The Bullroarer - Tuesday 14th October 2008

frogblog - Well oiled recessions

The worrying thing is that, with peak oil now here, we can expect not just regular increases in the price of oil, but also more random, and larger jumps up in down in its price. It won’t track up slowly but jolt up and plummet down erratically as supply gets harder to extract and oil dependant corners of the economy try to react. And the people who will be hurt the most are those already in poverty.

All of which is why investing in accessible public transport, clean renewable energy and energy efficiency measures such as the $1 billion home insulation fund are the type of fiscally prudent measures that we need to take now while we have the chance.

The Australian - Linc shares spike on GTL news. Should really say "CTL"

LINC Energy has started producing fuel at its gas-to-liquids project in Queensland, a world first according to the company.
The project at Chinchilla involves the introduction of underground coal gasification (UCG) synthesis gas into a reactor that then produces high quality synthetic fuel.

Chief executive Peter Bond said his team had been working towards the gas-to-liquids (GTL) goal for the past two years. “Linc Energy has now proven that it can produce liquid fuels from UCG gas. This process provides the potential for billions of tonnes of stranded coal resources to be converted into transport fuels in an environmentally acceptable way,” he said. “And when you think that each tonne of coal equates to approximately 1.5 barrels of fuel, the potential of what Linc Energy has achieved today is simply enormous.”

SMH - Stand and deliver: how buses will bend rules

WHEN you can't fit any more buses on to Sydney's congested roads, what's the answer? Strip out seats and triple the number of standing passengers. ... In the trial's three different buses, between nine and 12 seats have been removed and the number of standing passengers has been boosted from 20 to up to 69. In total, 115 passengers will cram aboard instead of 70 to 80. If all inner-city buses were reconfigured this way, complete with more standing room and hand rails, total capacity could jump by about 36 per cent.

The Australian - Smart meters to track power

NEXT generation smart living will involve appliances communicating directly with consumers to offer advice on the most economical time for their operation, according to Australian research. This goal is getting closer with the development of a smart energy meter that allows consumers to see in real time where their power is going and how much it is costing. The smart energy meter, created by Victoria's La Trobe University and Australian company Semitech Innovations, is designed to cut energy costs and reduce carbon footprints.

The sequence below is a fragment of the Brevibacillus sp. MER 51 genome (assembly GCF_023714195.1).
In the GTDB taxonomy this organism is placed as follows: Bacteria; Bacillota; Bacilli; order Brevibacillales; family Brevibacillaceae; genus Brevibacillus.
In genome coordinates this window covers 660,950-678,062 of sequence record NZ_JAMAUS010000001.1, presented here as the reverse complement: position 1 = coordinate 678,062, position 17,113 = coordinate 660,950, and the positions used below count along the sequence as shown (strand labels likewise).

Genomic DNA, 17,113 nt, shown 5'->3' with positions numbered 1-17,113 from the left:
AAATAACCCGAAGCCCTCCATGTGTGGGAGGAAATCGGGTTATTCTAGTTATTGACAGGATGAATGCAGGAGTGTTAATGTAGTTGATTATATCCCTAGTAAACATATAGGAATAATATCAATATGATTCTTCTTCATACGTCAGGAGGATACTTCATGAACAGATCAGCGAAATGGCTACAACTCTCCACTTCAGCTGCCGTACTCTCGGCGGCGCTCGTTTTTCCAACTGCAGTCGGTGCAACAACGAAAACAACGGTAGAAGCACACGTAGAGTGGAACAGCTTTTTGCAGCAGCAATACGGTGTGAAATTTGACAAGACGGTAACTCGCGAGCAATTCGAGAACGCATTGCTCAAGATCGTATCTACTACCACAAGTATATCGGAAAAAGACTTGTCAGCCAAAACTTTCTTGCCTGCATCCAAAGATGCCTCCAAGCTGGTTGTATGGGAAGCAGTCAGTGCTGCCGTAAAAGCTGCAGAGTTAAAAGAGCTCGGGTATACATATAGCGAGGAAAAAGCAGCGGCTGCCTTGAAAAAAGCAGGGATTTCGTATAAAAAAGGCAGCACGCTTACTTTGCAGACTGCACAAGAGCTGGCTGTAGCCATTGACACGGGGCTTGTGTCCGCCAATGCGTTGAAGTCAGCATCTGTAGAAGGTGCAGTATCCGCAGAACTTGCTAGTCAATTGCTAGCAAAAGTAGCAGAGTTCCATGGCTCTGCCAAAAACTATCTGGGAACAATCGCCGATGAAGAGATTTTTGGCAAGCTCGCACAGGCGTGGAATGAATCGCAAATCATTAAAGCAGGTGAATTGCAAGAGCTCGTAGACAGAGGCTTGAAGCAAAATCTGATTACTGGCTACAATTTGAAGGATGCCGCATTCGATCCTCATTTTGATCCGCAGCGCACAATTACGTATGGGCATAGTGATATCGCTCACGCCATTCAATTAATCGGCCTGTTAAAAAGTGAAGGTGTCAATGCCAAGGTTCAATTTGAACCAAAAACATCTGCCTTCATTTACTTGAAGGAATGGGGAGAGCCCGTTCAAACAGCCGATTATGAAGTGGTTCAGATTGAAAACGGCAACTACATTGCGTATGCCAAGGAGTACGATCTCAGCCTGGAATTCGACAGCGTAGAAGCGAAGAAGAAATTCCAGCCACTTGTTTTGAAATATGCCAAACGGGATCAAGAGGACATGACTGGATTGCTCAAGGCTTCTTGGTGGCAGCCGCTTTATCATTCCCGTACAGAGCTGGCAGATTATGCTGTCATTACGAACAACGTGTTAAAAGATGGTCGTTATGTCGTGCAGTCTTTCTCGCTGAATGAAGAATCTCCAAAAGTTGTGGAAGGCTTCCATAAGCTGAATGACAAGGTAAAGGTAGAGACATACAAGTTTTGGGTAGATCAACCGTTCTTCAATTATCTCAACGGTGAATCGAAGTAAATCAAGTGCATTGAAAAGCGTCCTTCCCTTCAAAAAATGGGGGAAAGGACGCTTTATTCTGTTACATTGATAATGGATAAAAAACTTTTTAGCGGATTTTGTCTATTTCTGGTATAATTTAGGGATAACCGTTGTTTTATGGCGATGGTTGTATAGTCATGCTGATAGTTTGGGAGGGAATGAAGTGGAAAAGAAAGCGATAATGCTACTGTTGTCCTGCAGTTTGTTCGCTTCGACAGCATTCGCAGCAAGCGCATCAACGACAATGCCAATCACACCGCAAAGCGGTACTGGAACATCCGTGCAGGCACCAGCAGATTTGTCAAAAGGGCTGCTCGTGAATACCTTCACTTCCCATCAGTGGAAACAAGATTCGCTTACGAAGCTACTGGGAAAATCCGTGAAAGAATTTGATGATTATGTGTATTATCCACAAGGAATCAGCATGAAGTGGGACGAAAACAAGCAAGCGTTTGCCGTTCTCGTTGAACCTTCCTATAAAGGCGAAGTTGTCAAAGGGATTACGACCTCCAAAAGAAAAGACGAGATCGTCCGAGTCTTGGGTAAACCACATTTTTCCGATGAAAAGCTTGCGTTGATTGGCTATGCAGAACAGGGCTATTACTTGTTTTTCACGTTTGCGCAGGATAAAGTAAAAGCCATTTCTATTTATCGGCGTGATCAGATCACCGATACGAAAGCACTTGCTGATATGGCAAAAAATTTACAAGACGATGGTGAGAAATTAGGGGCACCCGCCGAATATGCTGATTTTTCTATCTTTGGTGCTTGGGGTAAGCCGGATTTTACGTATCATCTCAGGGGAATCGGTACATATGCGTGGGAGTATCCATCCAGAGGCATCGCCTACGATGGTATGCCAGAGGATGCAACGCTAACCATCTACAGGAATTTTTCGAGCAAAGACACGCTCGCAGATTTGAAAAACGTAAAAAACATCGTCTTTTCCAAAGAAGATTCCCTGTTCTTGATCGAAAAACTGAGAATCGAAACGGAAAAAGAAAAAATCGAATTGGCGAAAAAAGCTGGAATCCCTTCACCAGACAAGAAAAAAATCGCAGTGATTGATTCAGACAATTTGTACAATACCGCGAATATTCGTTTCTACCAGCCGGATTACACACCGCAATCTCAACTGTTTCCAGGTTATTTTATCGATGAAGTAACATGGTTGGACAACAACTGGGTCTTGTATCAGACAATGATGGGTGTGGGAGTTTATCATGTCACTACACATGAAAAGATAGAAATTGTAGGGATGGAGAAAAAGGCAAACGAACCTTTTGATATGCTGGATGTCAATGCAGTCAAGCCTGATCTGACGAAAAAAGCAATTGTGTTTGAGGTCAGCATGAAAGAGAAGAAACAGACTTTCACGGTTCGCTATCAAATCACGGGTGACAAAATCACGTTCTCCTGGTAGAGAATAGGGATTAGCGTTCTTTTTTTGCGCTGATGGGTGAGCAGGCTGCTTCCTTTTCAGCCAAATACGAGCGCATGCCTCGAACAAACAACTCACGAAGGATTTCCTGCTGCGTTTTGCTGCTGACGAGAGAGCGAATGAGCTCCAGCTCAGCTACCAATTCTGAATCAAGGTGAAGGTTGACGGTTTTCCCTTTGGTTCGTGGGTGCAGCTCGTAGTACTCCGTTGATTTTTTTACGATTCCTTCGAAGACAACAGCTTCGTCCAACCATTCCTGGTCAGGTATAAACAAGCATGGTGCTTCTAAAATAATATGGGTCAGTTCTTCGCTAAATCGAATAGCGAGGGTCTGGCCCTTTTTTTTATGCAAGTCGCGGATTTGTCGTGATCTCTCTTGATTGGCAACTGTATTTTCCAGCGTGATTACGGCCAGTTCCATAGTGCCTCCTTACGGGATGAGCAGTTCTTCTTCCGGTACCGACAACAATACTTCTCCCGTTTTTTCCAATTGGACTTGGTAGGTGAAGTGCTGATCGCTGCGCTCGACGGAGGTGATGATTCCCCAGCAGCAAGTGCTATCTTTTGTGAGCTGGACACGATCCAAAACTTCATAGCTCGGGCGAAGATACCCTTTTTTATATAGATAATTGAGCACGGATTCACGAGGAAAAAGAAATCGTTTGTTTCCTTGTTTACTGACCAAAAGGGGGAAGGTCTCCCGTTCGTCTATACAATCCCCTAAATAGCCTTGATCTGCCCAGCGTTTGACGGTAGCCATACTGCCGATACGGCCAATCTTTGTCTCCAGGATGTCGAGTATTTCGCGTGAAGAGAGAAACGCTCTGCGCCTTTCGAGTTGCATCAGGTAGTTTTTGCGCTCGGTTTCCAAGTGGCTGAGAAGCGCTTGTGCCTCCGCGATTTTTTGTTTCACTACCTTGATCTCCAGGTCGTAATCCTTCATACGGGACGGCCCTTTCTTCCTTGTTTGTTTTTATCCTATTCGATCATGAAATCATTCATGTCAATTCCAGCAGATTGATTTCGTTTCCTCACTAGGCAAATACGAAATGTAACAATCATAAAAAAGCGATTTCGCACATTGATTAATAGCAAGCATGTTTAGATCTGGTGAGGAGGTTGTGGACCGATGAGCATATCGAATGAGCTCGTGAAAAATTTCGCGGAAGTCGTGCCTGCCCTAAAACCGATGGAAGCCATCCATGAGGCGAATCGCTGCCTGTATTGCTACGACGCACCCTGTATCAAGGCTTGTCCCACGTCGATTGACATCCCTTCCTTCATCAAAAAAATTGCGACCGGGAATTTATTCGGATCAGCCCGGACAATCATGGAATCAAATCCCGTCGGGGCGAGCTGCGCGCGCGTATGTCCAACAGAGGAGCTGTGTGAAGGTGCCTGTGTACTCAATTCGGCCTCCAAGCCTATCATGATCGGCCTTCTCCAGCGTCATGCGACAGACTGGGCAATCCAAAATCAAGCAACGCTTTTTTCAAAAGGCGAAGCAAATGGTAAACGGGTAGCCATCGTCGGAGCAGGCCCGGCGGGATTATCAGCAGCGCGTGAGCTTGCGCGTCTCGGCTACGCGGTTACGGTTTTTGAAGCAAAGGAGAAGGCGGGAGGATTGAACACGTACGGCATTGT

SMH - Oil explorer wants to bump up NZ program

Australian Worldwide Exploration (AWE) managing director Bruce Wood says the big oil miner is looking at accelerating its planned New Zealand exploration program. "As the heat has come out of the oil price, rigs are getting easier to contract," he told The Australian newspaper.

The Australian - Ocean drilling shortage starts to ease

HARD to find ocean drill rigs are getting a little more accessible as oil prices slump. Well, that's according to Australian Worldwide Exploration managing director Bruce Wood, who is currently in talks with a few parties in an effort to bring forward a planned New Zealand exploration program next year. "As the heat has come out of the oil price, rigs are getting easier to contract,'' he said, though he's not certain of getting his hands on them as quickly as he would like.

frogblog - Subsidising the oil burning industry

Sadly we don’t have a strong local Kiwi-made bike industry here in New Zealand to compete with Giant (or a car manufacturing industry either for that matter). Which is a shame, because it is the sort of high-skilled, future focused industry that should have a place on our shores if we could only give it the support it needed to get established. Giant shares are slightly down about 5 percent on their value from this time last year, whereas the Dow Jones industrial is down about 40 percent. Ford and General Motors are down 75 percent and 85 percent respectively. I know which one I think looks the best bet for future investment as peak oil arrives.

The Australian - Financial crisis hits LNG: Don Voelte

OIL prices are likely to continue to fall and petroleum producers will be forced to overhaul plans because of global financial volatility, Woodside boss Don Voelte has warned. Mr Voelte said yesterday Woodside was well placed to withstand the downturn because it had paid down a lot of debt while oil prices were high but he revealed that the gas major was in a hiring freeze. Analysts from Citigroup and Morgan Stanley said that Woodside, Chevron and other liquefied natural gas producers might delay committing to new projects because of lower crude oil prices and the difficulty in raising finance.

The Australian - Coal shipments steady: Wesfarmers

THE head of Wesfarmers resources division says its coal shipments were holding firm despite production cuts in China and Japan.
Stewart Butel said the company's buyers were "blue chip" customers, particularly in North Asia, and Wesfarmers didn't have exposure into China. "From a shipping point of view, things are still relatively firm," Mr Butel told an investor briefing.